the only real insurance you have is your own common sence lettem call ya what ever they like , they,ll do that anyway
just tell them straight and walk away
Mark Anthony Amor
If we want anymore excrement like that outta you we'll squeese ya head :eek:
Mind how ya go now ;)
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RE:Unruly Horse Fee 13 Oct 2004 23:22 #6

Personally I have never charged an "unruly horse fee"...though I'm sure I will start within the next year (still building up clientele). However, I do LIVE by words that my last farrier gave to me before I went to school a few years ago...

"ONE BAD HORSE IS NOT WORTH ALL THE GOOD
GOOD HORSES OUT THERE"!!!!!!

Margo
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RE:Unruly Horse Fee 17 Feb 2005 13:09 #7

  • steuck92
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I will have to agree with Dave on the "thats not my job". If I have a bad horse and it trys to kill me I tell them "that I'm here to trim or shoe your horse not train it". I spend an hour charge them for an hour.
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RE:Unruly Horse Fee 08 Mar 2005 20:35 #8

  • shoesofiron
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"Where do you draw the line?"

That's easy.
Anything more than a lead rope hanging from their halter is a restraint.
I charge a restraint fee.
It's based on time.
It's also based on mental anguish.
When I get done with a horse that needed restraint THE FIRST TIME, there's a note on the bill that the minor fee for restraining their horse was a courtesy. That fee is based on the severety of the restraint and how much more difficult it was to do than normal and how much more time was needed than normal and how badly it ended up screwing up my schedule and ruining my good humor, along with the owner's attitude about the bill. THe worse the attitude, the higher that per cent gets.
If the horse needs restraint the next time, I double it. No note, just "restraint fee".
I look at it this way:
When I get done, I ask myself if I still want to be doing this horse in a year.
If I don't, then I ****** myself out on fee increase until I would agree to keep doing that horse. If that is a monetary impractibility for the owner, so be it. But one thing I learned over the years is that those nasty-a** horses that don't get better wear on me mentally as well as physically - "oh nuts - gotta do Misty today again". And honestly, I don't like doing horses that have issues like that so if you really want me to do it well, you must really like me a lot because you'll be paying for my truck and my kids' tuition.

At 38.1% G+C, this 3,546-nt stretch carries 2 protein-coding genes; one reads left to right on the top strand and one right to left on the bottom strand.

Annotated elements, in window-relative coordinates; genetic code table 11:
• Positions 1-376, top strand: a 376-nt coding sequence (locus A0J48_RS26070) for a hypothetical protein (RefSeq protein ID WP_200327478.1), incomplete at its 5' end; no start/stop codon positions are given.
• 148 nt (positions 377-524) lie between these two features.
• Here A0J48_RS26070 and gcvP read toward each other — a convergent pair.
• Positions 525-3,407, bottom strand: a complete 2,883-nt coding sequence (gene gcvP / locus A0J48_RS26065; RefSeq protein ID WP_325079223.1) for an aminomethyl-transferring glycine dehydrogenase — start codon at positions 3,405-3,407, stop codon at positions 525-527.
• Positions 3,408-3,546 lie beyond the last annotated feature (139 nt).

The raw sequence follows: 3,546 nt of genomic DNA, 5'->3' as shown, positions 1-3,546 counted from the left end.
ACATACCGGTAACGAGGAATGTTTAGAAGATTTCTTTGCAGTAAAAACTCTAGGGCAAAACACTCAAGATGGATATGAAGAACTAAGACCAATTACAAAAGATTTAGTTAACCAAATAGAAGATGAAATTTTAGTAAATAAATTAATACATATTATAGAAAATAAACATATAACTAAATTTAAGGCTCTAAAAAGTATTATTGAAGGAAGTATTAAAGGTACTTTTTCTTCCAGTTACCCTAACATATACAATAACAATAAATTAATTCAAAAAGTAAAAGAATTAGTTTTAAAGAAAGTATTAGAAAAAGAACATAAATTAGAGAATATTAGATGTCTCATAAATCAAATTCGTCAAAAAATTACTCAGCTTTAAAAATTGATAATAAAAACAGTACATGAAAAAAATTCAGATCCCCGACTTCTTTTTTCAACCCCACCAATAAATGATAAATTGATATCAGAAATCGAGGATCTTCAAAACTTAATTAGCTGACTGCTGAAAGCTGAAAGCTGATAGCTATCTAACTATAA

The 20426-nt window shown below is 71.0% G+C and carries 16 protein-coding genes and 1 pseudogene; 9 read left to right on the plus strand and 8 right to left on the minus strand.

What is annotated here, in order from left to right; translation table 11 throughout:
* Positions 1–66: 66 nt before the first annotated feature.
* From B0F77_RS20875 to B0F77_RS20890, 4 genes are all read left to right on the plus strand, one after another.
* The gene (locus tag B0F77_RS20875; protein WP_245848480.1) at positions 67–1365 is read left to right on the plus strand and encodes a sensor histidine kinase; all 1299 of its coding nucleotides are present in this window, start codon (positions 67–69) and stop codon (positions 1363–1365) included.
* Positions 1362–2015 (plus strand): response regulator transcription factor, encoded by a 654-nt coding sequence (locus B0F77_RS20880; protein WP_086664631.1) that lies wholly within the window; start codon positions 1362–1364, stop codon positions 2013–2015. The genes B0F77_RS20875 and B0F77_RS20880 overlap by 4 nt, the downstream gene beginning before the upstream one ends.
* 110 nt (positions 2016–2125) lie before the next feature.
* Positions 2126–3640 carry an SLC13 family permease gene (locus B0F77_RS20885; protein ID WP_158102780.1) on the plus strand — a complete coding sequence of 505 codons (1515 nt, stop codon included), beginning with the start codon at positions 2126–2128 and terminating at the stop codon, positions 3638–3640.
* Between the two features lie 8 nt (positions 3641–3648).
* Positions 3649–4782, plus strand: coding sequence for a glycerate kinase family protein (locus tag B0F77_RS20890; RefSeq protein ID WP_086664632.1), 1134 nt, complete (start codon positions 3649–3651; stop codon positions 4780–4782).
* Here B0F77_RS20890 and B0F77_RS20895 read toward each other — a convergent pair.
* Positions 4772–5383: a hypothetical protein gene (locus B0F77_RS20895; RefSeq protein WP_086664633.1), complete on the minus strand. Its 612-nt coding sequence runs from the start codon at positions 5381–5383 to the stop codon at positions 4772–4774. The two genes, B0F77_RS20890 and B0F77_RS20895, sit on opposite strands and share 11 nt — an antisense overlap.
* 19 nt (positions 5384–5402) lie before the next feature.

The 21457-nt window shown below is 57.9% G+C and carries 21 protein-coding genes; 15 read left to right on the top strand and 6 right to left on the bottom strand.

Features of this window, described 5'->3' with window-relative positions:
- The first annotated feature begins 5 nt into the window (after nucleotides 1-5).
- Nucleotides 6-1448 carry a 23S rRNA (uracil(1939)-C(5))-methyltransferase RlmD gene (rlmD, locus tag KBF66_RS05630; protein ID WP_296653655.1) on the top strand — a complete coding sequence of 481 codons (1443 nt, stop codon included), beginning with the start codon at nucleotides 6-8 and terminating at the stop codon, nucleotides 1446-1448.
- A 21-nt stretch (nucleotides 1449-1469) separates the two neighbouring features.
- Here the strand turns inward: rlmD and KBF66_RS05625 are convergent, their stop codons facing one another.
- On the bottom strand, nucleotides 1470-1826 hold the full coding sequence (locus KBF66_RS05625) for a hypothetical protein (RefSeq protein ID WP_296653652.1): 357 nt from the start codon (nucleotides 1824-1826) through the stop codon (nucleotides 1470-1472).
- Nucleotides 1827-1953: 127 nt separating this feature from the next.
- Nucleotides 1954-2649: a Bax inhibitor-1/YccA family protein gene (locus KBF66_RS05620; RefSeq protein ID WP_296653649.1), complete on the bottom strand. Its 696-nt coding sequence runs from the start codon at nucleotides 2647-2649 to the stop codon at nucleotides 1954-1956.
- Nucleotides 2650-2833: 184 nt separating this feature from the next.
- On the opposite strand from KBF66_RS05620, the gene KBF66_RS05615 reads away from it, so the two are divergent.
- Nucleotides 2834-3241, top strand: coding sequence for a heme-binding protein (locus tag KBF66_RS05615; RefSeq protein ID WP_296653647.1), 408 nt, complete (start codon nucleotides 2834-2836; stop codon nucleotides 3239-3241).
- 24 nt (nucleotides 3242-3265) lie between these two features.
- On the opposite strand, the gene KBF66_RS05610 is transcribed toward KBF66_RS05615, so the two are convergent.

C.E.T.Y.L.E.
Charge 'Em 'Til You Like 'Em
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RE:Unruly Horse Fee 08 Mar 2005 21:28 #9

  • Peggy Dolan
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I do charge a PITA fee for difficult horses. I ask new clients before I make an appointment, "Does your horse stand for the shoer?" If the horse adds more than 30 minutes to my time then I explain I'll add that time to the bill. I actually had a trim this morning that had the potential to require additional fees. The owner volunteered to pay more when I was done. Since it was my first time to trim the horse I went slow and tried to make it a pleasant experience. I left them with some handling tips and stretching instructions. If the horse is still a PITA next time, the cash register starts ringing.
Since shoeing is a now part time passion for me, I can afford to pick and choice my battles. Somehow just knowing that I don't have to shoe a rank horse to feed my family takes a lot of negative feeling out of the picture. I probably give the horse more of a chance than I did when I shoed full time.
It's my jaded opinion that most restraint techniques would be more effective when applied to negligent horse owners, the poor horse is a product of their inability to train and handle the horse. As soon as I hear "Oh, we never pick up his back feet any more, he just doesn't like it" my tools are back in the truck and I'm down the road.
I try to take one day at a time -- but sometimes several days attack me at once.
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RE:Unruly Horse Fee 09 Mar 2005 05:30 #10